Simona Halep has maintained her innocence since her failed test (AP)

Halep has been adamant that she did not take Roxadustat intentionally. In November 2023, Mouratoglou posted a video statement on his Instagram in which he took the blame on behalf of his team. “This collagen happened to be contaminated," he said. “I feel responsible for what happened because it’s my team - so me, basically - who brought her this collagen.”

Halep’s case is more complicated than a supposedly tainted supplement, however. After her positive test for Roxadustat, it emerged Halep’s biological passport - the testing system used to establish an athlete’s blood profile over several years - had recorded abnormal or “suspicious” results in the 2022 season, leading the ITIA to believe that Halep was “likely doping”. As they published their decision to hand the Romanian a four-year ban, the ITIA said its tribunal accepted Halep’s argument she had taken a contaminated supplement, but found the amounts she had ingested did not explain the concentration of Roxadustat in her urine sample provided at the US Open on 29 August 2022.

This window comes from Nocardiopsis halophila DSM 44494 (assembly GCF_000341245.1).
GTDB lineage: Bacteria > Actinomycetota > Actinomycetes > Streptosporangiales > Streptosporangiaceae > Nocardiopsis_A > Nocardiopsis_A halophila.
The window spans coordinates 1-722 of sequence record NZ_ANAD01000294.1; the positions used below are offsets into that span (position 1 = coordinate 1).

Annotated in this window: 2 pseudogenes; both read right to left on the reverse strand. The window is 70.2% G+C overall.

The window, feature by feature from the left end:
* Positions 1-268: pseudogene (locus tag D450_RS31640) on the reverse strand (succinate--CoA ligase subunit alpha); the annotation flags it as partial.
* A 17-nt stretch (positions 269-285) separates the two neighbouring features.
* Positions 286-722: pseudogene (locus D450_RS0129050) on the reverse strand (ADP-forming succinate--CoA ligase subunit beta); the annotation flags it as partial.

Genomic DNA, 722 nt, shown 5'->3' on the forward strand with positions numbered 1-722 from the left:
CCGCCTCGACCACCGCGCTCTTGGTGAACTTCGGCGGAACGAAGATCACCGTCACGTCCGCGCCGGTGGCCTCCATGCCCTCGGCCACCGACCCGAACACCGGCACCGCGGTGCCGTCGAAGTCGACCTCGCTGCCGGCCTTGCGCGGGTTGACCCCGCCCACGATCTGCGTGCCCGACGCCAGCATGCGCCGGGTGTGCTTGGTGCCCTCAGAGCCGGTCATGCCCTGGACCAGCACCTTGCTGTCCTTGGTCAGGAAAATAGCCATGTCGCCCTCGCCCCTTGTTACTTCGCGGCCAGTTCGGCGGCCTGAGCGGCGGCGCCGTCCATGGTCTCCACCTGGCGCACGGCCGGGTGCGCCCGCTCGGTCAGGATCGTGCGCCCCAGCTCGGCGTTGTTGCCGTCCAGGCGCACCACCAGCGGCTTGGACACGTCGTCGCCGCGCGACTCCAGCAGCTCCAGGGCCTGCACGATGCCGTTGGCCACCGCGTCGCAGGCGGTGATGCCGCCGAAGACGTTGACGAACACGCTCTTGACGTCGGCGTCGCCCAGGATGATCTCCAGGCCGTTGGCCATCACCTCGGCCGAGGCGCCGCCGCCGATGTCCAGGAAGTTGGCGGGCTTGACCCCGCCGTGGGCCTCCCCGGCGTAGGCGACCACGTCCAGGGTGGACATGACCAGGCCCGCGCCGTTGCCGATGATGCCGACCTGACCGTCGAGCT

Halep attended her appeal in Lausanne, Switzerland in person. To lead her defence she appointed Howard Jacobs, the American lawyer who represented Sharapova in her doping case, as well as number of top athletes and Olympians implicated in doping cases, even outside of track and field, including swimming world record holder Jessica Hardy and the UFC’s Jon Jones. Halep has maintained her innocence and as her appeal began, a Cas statement said: “No indication can be given as to when the final arbitral award will be notified to the parties." A decision could be months away, and while Halep waits, her career hangs in the balance, too.